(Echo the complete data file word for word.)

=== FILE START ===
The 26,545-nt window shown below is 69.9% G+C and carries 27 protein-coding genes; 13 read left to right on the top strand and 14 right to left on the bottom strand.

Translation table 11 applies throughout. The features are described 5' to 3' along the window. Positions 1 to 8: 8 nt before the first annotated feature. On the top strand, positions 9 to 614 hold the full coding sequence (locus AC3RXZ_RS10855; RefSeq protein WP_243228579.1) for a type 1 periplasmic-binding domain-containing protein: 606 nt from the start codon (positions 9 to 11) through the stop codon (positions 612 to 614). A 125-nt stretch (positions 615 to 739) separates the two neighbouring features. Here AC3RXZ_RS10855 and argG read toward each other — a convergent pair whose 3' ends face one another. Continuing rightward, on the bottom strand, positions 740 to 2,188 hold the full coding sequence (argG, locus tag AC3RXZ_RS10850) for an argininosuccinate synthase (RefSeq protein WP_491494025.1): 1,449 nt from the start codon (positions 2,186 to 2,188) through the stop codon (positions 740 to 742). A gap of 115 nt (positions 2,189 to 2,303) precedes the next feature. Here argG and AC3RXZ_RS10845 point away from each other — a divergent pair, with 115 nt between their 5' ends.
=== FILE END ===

The 26,545-nt window shown below is 69.9% G+C and carries 27 protein-coding genes; 13 read left to right on the top strand and 14 right to left on the bottom strand.

Translation table 11 applies throughout. The features are described 5' to 3' along the window. Positions 1 to 8: 8 nt before the first annotated feature. On the top strand, positions 9 to 614 hold the full coding sequence (locus AC3RXZ_RS10855; RefSeq protein WP_243228579.1) for a type 1 periplasmic-binding domain-containing protein: 606 nt from the start codon (positions 9 to 11) through the stop codon (positions 612 to 614). A 125-nt stretch (positions 615 to 739) separates the two neighbouring features. Here AC3RXZ_RS10855 and argG read toward each other — a convergent pair whose 3' ends face one another. Continuing rightward, on the bottom strand, positions 740 to 2,188 hold the full coding sequence (argG, locus tag AC3RXZ_RS10850) for an argininosuccinate synthase (RefSeq protein WP_491494025.1): 1,449 nt from the start codon (positions 2,186 to 2,188) through the stop codon (positions 740 to 742). A gap of 115 nt (positions 2,189 to 2,303) precedes the next feature. Here argG and AC3RXZ_RS10845 point away from each other — a divergent pair, with 115 nt between their 5' ends.